Authors: Dawn Kotowicz*,
Topics: Cultural and Political Ecology, Coastal and Marine, Global Change
Keywords: Fisheries, Climate Justice, Philippines, Intersectionality
Session Type: Paper
Start / End Time: 11:10 AM / 12:25 PM
Room: Tower Court A, Sheraton, IM Pei Tower, Second Floor Level
Presentation File: No File Uploaded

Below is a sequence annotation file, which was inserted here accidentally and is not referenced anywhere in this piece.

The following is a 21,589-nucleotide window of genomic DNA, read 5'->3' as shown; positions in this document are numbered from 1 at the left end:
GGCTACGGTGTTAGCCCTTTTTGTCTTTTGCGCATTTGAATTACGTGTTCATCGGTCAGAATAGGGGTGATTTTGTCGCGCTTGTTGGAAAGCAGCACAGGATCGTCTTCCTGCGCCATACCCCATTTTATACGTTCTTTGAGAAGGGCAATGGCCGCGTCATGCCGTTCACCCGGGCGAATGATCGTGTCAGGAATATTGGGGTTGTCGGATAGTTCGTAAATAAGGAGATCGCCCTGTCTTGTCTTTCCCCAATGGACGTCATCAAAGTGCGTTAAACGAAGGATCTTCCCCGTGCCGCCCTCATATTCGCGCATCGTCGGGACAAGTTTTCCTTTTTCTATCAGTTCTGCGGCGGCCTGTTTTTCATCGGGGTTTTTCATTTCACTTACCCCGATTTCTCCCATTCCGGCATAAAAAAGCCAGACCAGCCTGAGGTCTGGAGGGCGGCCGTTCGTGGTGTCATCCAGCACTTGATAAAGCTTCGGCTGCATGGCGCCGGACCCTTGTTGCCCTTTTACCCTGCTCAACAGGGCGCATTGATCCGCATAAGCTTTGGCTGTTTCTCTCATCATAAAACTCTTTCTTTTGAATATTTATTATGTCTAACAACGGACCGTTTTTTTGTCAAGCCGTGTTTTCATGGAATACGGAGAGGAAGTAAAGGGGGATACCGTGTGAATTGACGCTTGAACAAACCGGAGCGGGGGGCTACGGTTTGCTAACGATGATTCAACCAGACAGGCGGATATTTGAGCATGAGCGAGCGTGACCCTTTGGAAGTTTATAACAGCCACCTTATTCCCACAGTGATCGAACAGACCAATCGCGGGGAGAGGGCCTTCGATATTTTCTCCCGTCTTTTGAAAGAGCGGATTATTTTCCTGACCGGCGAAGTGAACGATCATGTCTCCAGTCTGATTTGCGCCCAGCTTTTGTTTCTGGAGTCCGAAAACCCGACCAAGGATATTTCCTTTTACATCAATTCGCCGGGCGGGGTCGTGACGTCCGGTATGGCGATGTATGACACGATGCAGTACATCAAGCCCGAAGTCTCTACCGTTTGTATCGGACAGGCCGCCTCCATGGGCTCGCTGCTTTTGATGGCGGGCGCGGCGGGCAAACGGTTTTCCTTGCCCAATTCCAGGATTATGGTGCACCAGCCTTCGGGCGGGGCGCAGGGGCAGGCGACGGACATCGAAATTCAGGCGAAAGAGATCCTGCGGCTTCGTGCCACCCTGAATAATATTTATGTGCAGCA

Individuals living in fishing communities in the Philippines are among those on the front lines of climate change. Experiencing changes in marine resource abundance, seasonality, and weather, these individuals recognize the need for development programs to integrate climate into any development program. Historically, however, programs have been designed to address the needs as expressed by the most vocal within development communities, usually older males with greater access to resources in general. A survey was conducted to collect fishing engagement, climate perceptions and behaviors related to both fisheries and climate experienced by individuals living in communities connected to three MKBA sites in the Philippines – Visayan Sea, South Negros, and Calamianes Island Group. This paper utilizes intersectional analyses to identify differential impacts and challenges for women, female youth, and male youth. Results indicate differential needs and priorities of these often-overlooked groups within coastal communities across three project sites in the Philippines. Women and youth would benefit from increased access to decision-making, especially regarding the resources that they utilize most often since this is where climate impacts are likely to be overlooked, thereby putting these sectors of the population at greater risk of climate vulnerability. The paper concludes with recommended strategies for incorporating intersectionality in survey design and analysis, and for addressing issues of climate justice in development projects in fishing communities, more generally.